WAVE: Trailblazing transitional justice interventions for women victims and survivors in The Gambia

The Women’s Association for Victims’ Empowerment (WAVE) is a women-led organization based in The Gambia. WAVE’s mission is to empower women and girls who have experienced various forms of abuse and violations including sexual and gender-based violence (SGBV), with the aim of promoting healing, rehabilitation, and reintegration into society following Yahya Jammeh’s 22 years of dictatorship. WAVE has partnered with several Gambian and international organizations to advance its mission and goals.

I came to learn about WAVE’s work through my internship with the Africa Transitional Justice Legacy Fund (ATJLF). The ATJLF provides funding and other types of support to survivor-led groups and organizations like WAVE, to enable them implement contextually relevant interventions on transitional justice issues across West Africa. ATJLF has been partnering with WAVE and other women-led groups and organizations in The Gambia for the past three years. The partnership has enabled interns like me to understand how victim-focused initiatives such as WAVE’s, are designed to provide psychosocial support, legal aid, and economic empowerment to survivors of SGBV, as well as advocacy and awareness-raising activities to challenge social norms that perpetuate gender-based violence.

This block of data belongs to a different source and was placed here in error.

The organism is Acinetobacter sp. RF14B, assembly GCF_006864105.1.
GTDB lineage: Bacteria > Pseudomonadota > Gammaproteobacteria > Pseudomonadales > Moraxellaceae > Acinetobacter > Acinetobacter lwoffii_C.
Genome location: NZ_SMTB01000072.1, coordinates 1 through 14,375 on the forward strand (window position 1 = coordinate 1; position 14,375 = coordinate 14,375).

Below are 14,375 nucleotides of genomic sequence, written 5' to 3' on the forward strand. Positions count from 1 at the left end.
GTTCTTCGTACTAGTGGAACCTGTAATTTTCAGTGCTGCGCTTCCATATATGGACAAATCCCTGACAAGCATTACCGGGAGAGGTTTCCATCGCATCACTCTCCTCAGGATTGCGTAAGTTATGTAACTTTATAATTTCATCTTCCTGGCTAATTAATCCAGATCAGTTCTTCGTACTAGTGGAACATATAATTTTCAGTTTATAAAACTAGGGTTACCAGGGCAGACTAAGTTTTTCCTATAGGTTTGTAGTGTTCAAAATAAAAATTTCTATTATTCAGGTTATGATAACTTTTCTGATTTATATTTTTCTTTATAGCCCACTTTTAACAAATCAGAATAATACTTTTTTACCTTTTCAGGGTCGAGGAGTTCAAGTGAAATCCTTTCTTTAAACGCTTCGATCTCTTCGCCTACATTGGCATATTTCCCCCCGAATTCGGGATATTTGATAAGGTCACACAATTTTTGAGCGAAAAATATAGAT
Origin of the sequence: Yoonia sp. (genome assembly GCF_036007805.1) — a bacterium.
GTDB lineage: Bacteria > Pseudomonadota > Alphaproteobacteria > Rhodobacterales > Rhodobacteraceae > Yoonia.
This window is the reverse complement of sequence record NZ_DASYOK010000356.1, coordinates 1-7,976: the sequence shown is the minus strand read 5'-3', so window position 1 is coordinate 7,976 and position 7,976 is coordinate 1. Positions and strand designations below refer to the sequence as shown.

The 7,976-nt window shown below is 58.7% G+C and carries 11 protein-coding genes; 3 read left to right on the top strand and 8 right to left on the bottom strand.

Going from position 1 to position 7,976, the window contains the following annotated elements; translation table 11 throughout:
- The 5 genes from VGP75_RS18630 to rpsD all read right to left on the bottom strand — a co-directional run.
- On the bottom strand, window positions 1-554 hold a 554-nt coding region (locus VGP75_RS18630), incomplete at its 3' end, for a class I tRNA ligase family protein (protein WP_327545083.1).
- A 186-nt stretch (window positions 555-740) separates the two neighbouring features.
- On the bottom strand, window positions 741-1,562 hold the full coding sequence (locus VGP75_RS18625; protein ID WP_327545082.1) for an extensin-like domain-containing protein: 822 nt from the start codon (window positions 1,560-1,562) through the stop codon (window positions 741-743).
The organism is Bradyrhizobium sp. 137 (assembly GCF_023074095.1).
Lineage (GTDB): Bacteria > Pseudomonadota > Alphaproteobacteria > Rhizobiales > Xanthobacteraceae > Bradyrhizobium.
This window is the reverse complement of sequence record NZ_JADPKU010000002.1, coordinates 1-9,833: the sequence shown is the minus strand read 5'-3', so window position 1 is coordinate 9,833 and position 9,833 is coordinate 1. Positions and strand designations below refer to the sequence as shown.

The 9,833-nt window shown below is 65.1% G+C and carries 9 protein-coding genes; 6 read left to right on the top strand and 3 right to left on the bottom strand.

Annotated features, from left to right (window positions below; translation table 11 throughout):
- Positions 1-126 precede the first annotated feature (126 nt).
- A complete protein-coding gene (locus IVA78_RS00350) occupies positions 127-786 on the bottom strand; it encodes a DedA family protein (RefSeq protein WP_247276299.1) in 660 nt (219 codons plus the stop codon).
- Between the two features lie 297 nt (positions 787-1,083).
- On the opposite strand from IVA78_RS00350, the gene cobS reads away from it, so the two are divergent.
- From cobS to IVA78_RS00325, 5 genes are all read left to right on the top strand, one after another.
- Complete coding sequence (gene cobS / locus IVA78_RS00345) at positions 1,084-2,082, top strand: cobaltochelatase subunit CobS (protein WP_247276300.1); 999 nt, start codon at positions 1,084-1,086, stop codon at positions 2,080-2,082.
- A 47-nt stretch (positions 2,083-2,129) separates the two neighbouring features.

When I was asked to write this article as part of the ATJLF’s intention to showcase some of its women-led grantee-partners, I was given a difficult choice. This was a difficult choice because of the exceptional work being done by other incredible women-led organizations that ATJLF has been working with over the years. But let me outline why I chose WAVE for this article, with the following reasons

Firstly, in my interactions with ATJLF’s staff who deal directly with WAVE, I learned that WAVE’s advocacy efforts focus on advancing women’s rights and gender equality at the national and international levels. From my remote observation and monitoring of their activities, I learned that the organization has been instrumental in pushing for legal reforms to protect women and girls from gender-based violence-in The Gambia.

Additionally, through its psychosocial support programmes, WAVE provides survivors of SGBV with counseling, therapy, and other support services to help them heal from their trauma and rebuild their lives.

WAVE’s Partnership with ATJLF: